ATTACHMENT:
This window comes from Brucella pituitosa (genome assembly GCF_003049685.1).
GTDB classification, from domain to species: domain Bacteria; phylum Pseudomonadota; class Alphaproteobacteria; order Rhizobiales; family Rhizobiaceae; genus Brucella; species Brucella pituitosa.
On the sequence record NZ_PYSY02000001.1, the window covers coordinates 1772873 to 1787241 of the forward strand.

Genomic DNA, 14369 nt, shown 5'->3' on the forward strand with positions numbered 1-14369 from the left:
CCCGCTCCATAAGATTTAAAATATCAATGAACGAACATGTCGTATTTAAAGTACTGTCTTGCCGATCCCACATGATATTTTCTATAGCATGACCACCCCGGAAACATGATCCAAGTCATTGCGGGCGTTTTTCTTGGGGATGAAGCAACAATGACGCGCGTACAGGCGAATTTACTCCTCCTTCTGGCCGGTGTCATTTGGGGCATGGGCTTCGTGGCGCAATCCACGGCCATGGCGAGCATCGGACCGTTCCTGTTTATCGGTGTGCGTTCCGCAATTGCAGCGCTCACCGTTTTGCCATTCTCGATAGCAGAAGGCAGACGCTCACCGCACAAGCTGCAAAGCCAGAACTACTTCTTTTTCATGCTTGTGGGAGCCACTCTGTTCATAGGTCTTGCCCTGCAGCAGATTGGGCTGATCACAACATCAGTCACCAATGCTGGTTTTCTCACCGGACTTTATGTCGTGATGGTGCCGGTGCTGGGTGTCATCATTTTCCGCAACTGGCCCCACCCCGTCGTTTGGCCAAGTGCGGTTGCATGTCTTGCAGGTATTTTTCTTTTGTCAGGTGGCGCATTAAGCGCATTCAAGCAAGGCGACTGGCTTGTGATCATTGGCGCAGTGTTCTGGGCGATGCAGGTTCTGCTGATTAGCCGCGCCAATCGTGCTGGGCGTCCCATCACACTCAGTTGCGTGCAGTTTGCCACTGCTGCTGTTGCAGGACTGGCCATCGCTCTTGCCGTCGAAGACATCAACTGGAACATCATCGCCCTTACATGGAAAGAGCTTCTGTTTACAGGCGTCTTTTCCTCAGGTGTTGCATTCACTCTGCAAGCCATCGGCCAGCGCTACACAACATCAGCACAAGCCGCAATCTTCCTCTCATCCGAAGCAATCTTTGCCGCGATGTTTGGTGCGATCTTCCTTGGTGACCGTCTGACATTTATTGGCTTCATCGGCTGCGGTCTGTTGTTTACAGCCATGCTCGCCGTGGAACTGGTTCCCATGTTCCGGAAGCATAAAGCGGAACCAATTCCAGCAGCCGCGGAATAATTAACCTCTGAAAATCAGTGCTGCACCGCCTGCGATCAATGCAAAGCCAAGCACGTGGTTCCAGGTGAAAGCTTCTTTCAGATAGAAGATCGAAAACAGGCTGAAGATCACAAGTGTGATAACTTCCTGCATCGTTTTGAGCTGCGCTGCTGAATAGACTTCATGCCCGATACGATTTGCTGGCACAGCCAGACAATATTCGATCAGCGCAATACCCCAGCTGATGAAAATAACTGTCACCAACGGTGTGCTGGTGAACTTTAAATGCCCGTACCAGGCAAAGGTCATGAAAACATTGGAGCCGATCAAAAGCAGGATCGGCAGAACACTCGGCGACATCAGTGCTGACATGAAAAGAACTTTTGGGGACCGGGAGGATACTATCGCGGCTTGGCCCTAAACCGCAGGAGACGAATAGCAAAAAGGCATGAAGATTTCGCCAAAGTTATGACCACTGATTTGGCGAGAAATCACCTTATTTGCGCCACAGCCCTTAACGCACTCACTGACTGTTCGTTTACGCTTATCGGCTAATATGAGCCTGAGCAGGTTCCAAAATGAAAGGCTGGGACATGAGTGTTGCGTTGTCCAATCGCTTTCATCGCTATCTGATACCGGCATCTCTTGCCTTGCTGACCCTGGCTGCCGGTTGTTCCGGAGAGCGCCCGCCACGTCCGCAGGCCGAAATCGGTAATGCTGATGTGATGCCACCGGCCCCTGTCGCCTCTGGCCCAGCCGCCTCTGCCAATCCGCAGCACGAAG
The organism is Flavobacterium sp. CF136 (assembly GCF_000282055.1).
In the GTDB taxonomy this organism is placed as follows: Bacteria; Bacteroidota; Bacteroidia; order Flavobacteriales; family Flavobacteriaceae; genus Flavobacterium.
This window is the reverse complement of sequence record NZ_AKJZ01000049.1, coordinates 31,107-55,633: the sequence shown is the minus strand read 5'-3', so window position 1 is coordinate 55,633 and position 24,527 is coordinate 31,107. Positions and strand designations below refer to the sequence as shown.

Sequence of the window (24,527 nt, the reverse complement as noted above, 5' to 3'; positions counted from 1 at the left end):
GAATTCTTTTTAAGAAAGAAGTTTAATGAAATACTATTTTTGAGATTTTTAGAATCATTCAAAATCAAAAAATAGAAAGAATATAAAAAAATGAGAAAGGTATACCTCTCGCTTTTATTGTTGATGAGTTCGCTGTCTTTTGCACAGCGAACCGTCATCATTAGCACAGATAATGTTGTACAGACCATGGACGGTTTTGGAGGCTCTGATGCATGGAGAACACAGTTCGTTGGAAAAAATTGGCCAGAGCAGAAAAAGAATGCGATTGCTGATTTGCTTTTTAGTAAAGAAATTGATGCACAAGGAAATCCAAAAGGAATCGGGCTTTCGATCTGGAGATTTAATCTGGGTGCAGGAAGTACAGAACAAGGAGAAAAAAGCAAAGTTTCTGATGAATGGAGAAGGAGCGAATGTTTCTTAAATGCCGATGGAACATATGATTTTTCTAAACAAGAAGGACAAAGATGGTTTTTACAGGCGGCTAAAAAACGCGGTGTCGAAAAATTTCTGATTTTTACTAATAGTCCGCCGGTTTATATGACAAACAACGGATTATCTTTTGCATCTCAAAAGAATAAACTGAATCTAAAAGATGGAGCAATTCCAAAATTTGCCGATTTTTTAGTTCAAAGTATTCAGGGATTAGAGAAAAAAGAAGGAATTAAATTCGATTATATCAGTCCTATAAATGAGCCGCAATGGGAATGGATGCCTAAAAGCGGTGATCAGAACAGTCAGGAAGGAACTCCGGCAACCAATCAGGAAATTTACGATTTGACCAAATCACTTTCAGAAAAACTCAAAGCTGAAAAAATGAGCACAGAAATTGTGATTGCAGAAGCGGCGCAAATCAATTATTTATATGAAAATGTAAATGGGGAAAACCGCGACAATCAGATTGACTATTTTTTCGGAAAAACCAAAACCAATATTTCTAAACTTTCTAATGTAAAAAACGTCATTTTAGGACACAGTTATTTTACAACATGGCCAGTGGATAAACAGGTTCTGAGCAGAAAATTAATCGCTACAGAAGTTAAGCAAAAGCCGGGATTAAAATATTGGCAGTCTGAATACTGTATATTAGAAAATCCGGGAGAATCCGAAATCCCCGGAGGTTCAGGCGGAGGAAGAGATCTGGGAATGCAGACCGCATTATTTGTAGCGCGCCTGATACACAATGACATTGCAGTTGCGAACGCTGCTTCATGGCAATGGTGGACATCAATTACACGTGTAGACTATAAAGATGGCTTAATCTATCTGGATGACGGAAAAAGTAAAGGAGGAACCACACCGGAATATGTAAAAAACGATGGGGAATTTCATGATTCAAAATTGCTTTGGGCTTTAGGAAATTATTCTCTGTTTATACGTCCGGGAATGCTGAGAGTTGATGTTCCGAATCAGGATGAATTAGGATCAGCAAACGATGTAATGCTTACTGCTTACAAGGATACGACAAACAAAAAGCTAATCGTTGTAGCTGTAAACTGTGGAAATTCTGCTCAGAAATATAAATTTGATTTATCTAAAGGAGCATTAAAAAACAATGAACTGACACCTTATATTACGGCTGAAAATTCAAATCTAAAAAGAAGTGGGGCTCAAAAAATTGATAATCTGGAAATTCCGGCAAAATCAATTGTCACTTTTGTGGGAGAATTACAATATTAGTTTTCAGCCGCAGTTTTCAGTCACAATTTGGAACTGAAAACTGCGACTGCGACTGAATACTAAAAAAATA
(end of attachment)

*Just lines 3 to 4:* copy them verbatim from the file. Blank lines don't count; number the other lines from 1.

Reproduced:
On the sequence record NZ_PYSY02000001.1, the window covers coordinates 1772873 to 1787241 of the forward strand.

Genomic DNA, 14369 nt, shown 5'->3' on the forward strand with positions numbered 1-14369 from the left: